Do you remember the very early days of seeing your favorite artists play? Instead of large theaters and giant arenas, they would be playing the local dive bar or blues clubs. You’d walk up to the person working the door, slip him five bucks for the cover charge, maybe get your hand stamped for alcohol patronage, and in you were, grabbing the best seats in the house with your buddies, girlfriend, or maybe even by yourself. You were there early to grab those seats or stand up front so there were maybe just a few other scattered attendees hanging around the bar or the back row of the dimly lit, smoky joint.
After staking your claim to a front row seat, you’d casually stroll over to the bar, and an intense but cordial bartender would pour you a tumbler of your favorite Kentucky bourbon on ice. And as the club began to fill up with people, you daydreamed in excitement about the action that was about to take place. Finally, the houselights dimming down even further, a gravelly voiced emcee would call out, “Thank you ladies and gentleman for coming… may I present to, this city’s best blues band, the…” and the room was suddenly alive with applause and cheering as finely dressed musicians in their jackets and caps, finally took the stage to blow you away for the next two hours?

Remember those days with your favorite bands?  Because I do not. I was too young and missed them. Or I didn’t know about the band until the whole world did. My favorite artists don’t play the small clubs anymore. Heroes of mine, like Clapton, like Plant and Page, like Gilmour and Waters, like The Stones. Instead, they play theaters, arenas, and even stadiums. And I’m grateful that the world gets to share this music. Moreover, there’s something incredibly exhilarating about these large-scale, epic productions. But every now and then, I just wish a little bit that I could hear my heroes someplace small, intimate, without the bustling crowds and a city full of publicity.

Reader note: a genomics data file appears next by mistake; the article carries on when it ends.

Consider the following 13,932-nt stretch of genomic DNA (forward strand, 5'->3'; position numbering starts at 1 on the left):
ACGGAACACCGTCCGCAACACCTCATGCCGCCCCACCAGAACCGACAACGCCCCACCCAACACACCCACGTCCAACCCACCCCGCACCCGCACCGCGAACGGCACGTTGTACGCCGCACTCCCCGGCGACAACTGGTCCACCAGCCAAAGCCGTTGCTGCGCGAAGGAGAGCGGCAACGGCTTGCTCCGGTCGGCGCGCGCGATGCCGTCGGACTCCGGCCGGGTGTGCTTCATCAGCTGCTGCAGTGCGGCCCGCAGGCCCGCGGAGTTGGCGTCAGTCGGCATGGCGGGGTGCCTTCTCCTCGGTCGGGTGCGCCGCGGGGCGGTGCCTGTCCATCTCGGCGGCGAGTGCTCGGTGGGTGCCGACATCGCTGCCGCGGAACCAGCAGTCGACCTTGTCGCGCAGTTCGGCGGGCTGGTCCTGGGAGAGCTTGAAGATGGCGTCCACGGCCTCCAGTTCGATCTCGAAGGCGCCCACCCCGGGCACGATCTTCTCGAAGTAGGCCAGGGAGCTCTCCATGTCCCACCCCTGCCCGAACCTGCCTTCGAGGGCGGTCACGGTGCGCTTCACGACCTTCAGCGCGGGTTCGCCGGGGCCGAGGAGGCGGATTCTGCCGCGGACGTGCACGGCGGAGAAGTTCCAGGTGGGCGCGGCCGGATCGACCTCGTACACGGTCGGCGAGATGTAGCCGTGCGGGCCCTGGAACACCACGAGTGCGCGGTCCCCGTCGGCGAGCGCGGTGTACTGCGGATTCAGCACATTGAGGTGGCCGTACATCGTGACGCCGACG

And now, with Joe Bonamassa I can.
It doesn’t happen often, but every now and then, Joe Bonamassa takes the stage with an incredible group of jazz-funk musicians, who have dubbed themselves Rock Candy Funk Party, for small, intimate shows at some of the nation’s coolest venues. In June, 2013, Rock Candy took the funk party to New York’s Iridium jazz club, one of the coolest venues I know, located on the edge of the brilliant lights and bustling crowds of Times Square. The amazing shows played at Iridium were recorded for CD / DVD / Blue-ray, which is certainly one way to experience the intimacy of these stellar sets.

And while there are more sold out dates coming up in Los Angeles this February, there are still a few tickets left for their upcoming New Years Eve spectacular at The Baked Potato in Los Angeles, another fantastic, intimate jazz club in an age when such venues are far too rare.

The unique experience of a small venue show can’t ever be duplicated in a large theater or arena, so it’s really cool to be able to see Joe play a place like The Potato. Add in the best funk-jazz around, and it’s definitely a night to remember. So come on down to the Baked Potato and hear a night of sensational music in a phenomenal, intimate setting. I may have missed Clapton and Floyd on the club circuit. But with Rock Candy Funk Party, you’ll be able to say of Bonamassa’s small-scale shows, “I was there!”

Rock Candy Funk Party is playing this New Year’s Eve at The Baked Potato in Studio City, CA. Tickets are available here .

The Iridium CD/DVD set and Blue Ray set is available at the Rock Candy Funk Party store.

Have you ever seen a big artist in a small venue? Post about it in the comments below!